A geometric separator for a set $U$ of $n$ geometric objects (usually balls) is a small (sublinear in $n$) subset whose removal disconnects the intersection graph of $U$ into roughly equal sized parts. These separators provide a natural way to do divide and conquer in geometric settings. A particularly nice geometric separator algorithm originally introduced by Miller and Thurston has three steps: compute a centerpoint in a space of one dimension higher than the input, compute a conformal transformation that ``centers'' the centerpoint, and finally, use the computed transformation to sample a sphere in the original space. The output separator is the subset of $S$ intersecting this sphere. It is both simple and elegant. We show that a change of perspective (literally) can make this algorithm even simpler by eliminating the entire middle step. By computing the centerpoint of the points lifted onto a paraboloid rather than using the stereographic map as in the original method, one can sample the desired sphere directly, without computing the conformal transformation.

@inproceedings{sheehy13geometric, Title = {Geometric Separators and the Parabolic Lift}, Author = {Donald R. Sheehy}, Booktitle = {Canadian Conference in Computational Geometry}, Year = {2013}}

SOCG: ACM Symposium on Computational Geometry 2013

We describe a new algorithm for computing the Voronoi diagram of a set of $n$ points in constant-dimensional Euclidean space. The running time of our algorithm is $O(f \log n \log \Delta)$ where $f$ is the output complexity of the Voronoi diagram and $\Delta$ is the spread of the input, the ratio of largest to smallest pairwise distances. Despite the simplicity of the algorithm and its analysis, it improves on the state of the art for all inputs with polynomial spread and near-linear output size. The key idea is to first build the Voronoi diagram of a superset of the input points using ideas from Voronoi refinement mesh generation. Then, the extra points are removed in a straightforward way that allows the total work to be bounded in terms of the output complexity, yielding the output sensitive bound. The removal only involves local flips and is inspired by kinetic data structures.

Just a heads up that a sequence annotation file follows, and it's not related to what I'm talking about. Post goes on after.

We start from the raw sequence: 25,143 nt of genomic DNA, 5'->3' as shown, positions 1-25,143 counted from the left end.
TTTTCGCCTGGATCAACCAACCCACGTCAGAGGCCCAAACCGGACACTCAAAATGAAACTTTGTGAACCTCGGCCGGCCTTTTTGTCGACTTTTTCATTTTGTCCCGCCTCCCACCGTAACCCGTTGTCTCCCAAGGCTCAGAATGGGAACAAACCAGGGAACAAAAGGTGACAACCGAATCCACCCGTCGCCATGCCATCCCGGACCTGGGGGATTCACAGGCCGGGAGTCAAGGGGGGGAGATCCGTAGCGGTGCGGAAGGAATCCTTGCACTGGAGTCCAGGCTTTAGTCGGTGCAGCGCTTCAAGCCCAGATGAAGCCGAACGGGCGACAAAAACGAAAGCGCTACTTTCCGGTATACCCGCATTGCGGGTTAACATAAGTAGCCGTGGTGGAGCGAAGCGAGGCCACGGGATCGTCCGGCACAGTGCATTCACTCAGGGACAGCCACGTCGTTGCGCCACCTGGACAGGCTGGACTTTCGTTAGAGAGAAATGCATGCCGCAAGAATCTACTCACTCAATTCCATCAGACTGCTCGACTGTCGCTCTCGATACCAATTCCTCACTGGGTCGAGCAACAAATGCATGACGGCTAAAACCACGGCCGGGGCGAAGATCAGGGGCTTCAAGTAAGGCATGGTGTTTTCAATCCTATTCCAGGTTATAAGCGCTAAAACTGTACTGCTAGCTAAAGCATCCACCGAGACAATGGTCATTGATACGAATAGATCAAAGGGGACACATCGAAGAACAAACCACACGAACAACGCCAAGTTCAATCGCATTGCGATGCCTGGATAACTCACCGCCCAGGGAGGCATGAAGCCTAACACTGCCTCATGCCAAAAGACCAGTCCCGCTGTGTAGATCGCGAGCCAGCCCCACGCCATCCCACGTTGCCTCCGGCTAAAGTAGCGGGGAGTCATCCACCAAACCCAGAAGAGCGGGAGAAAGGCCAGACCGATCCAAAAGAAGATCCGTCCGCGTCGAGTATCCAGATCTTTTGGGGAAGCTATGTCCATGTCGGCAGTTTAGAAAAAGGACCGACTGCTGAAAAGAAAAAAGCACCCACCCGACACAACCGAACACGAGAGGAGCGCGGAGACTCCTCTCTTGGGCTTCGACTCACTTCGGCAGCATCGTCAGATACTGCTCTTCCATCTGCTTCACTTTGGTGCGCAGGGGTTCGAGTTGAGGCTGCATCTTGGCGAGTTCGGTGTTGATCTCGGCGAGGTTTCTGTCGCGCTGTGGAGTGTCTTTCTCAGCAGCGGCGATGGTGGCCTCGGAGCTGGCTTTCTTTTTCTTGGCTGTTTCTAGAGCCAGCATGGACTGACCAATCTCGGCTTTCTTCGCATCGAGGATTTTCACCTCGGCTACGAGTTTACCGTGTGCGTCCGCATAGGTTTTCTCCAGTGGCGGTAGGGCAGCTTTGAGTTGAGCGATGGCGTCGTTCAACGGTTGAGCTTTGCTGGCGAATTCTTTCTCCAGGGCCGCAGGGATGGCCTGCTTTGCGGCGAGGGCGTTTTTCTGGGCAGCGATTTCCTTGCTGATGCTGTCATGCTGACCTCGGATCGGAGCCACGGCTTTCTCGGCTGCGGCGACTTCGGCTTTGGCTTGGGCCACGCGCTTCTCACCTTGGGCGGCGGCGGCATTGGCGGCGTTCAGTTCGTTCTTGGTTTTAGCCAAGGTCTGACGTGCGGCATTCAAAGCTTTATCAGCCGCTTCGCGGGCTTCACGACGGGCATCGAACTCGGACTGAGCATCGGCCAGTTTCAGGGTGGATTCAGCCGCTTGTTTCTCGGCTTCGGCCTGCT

@inproceedings{miller13new, Title = {A New Approach to Output-Sensitive Voronoi Diagrams and Delaunay Triangulations}, Author = {Gary L. Miller and Donald R. Sheehy}, Booktitle = {Proceedings of the 29th annual Symposium on Computational Geometry}, Pages = {281--288}, Year = {2013}}

SOCG: ACM Symposium on Computational Geometry 2013

We present a new algorithm that produces a well-spaced superset of points conforming to a given input set in any dimension with guaranteed optimal output size.
We also provide an approximate Delaunay graph on the output points.
Our algorithm runs in expected time $O(2^{O(d)}(n\log n + m))$, where $n$ is the input size, $m$ is the output point set size, and $d$ is the ambient dimension.
The constants only depend on the desired element quality bounds.